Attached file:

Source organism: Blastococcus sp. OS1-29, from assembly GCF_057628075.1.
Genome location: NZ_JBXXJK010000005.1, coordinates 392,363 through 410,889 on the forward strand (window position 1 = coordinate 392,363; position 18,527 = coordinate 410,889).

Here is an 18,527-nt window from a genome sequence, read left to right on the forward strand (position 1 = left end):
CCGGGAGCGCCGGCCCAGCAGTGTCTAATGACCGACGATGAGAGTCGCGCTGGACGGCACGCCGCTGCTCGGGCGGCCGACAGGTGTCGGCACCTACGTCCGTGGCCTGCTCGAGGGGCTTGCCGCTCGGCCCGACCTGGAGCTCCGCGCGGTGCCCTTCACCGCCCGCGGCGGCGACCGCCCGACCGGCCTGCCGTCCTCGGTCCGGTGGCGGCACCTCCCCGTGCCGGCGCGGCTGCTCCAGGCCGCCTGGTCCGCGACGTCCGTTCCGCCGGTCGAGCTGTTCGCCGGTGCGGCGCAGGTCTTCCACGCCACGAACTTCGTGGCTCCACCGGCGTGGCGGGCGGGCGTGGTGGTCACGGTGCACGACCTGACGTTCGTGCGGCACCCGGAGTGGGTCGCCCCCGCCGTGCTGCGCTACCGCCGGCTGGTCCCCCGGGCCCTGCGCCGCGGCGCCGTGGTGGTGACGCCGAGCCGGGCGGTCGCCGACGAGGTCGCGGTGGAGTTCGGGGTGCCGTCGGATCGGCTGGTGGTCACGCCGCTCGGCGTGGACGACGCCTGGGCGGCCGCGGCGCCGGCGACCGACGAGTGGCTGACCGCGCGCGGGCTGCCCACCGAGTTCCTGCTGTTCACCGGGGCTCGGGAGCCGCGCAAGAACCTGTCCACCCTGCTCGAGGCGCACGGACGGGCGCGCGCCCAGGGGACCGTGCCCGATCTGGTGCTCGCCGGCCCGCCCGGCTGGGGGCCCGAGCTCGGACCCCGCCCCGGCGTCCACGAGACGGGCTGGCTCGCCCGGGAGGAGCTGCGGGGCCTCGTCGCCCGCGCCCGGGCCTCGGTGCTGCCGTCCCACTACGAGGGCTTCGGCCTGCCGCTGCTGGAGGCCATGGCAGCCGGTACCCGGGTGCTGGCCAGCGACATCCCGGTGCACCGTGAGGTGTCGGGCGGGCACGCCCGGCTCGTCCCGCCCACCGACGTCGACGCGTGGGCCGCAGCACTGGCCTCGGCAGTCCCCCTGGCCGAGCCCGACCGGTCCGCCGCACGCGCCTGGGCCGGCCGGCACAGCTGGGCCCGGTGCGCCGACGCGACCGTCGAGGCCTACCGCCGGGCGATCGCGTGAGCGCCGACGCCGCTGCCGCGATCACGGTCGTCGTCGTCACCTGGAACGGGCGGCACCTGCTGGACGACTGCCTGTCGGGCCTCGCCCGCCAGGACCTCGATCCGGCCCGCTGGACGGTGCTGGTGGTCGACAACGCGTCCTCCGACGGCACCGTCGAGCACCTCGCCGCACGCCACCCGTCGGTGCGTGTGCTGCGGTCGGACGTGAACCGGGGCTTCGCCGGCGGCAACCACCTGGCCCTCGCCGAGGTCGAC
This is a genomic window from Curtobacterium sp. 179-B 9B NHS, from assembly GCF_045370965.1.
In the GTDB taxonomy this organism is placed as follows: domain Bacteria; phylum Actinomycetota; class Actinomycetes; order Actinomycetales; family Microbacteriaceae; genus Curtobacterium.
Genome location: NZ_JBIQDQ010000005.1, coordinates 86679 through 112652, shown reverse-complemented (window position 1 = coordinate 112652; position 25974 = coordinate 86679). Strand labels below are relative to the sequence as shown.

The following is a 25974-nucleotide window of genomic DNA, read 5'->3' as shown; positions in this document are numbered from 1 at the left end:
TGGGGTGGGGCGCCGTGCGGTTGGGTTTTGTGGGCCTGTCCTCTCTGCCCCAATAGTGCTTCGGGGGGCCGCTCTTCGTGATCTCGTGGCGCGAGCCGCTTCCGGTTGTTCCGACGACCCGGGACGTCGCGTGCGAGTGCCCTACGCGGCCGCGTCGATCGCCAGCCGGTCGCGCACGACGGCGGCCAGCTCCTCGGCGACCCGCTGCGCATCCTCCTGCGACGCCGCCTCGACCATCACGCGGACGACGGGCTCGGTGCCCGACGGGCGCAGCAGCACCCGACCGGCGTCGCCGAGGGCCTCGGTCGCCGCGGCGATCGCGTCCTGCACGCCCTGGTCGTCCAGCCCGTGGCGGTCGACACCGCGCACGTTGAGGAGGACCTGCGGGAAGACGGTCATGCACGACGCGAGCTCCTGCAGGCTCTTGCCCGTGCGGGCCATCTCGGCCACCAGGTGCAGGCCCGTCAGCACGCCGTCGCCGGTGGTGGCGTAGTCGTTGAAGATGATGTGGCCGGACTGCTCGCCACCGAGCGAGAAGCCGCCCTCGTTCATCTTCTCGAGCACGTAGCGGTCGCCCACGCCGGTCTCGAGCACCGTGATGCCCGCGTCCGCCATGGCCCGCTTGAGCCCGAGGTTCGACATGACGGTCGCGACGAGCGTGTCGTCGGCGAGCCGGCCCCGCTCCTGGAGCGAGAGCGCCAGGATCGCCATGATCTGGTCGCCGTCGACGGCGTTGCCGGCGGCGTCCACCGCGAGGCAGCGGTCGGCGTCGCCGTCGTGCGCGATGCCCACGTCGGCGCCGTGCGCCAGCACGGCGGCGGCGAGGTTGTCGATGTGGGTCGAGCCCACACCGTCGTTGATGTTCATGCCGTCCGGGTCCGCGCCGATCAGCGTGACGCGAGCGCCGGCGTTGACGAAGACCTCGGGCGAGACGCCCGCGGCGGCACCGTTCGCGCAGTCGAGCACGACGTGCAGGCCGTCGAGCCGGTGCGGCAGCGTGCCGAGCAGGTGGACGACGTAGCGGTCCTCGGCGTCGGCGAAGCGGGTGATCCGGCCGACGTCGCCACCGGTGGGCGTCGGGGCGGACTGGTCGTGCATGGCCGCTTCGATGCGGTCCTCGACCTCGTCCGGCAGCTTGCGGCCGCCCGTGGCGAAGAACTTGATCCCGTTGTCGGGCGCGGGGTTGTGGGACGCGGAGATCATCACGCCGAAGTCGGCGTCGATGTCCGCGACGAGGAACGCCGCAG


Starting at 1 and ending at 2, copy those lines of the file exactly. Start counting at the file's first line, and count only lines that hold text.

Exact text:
Source organism: Blastococcus sp. OS1-29, from assembly GCF_057628075.1.
Genome location: NZ_JBXXJK010000005.1, coordinates 392,363 through 410,889 on the forward strand (window position 1 = coordinate 392,363; position 18,527 = coordinate 410,889).